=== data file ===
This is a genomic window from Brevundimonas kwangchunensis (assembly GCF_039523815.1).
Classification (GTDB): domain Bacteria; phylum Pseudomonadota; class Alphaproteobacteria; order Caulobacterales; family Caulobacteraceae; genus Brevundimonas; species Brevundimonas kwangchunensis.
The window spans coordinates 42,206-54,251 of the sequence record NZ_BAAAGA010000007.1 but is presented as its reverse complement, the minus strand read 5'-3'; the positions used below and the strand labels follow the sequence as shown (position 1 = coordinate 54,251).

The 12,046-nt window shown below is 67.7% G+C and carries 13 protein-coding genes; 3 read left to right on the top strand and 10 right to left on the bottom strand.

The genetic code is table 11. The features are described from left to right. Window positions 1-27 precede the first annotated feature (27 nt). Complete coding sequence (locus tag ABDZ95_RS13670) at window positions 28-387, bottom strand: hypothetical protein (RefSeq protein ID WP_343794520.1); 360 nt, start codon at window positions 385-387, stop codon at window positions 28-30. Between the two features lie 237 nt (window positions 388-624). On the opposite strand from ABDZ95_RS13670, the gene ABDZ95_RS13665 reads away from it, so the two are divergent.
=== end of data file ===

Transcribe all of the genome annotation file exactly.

This is a genomic window from Brevundimonas kwangchunensis (assembly GCF_039523815.1).
Classification (GTDB): domain Bacteria; phylum Pseudomonadota; class Alphaproteobacteria; order Caulobacterales; family Caulobacteraceae; genus Brevundimonas; species Brevundimonas kwangchunensis.
The window spans coordinates 42,206-54,251 of the sequence record NZ_BAAAGA010000007.1 but is presented as its reverse complement, the minus strand read 5'-3'; the positions used below and the strand labels follow the sequence as shown (position 1 = coordinate 54,251).

The 12,046-nt window shown below is 67.7% G+C and carries 13 protein-coding genes; 3 read left to right on the top strand and 10 right to left on the bottom strand.

The genetic code is table 11. The features are described from left to right. Window positions 1-27 precede the first annotated feature (27 nt). Complete coding sequence (locus tag ABDZ95_RS13670) at window positions 28-387, bottom strand: hypothetical protein (RefSeq protein ID WP_343794520.1); 360 nt, start codon at window positions 385-387, stop codon at window positions 28-30. Between the two features lie 237 nt (window positions 388-624). On the opposite strand from ABDZ95_RS13670, the gene ABDZ95_RS13665 reads away from it, so the two are divergent.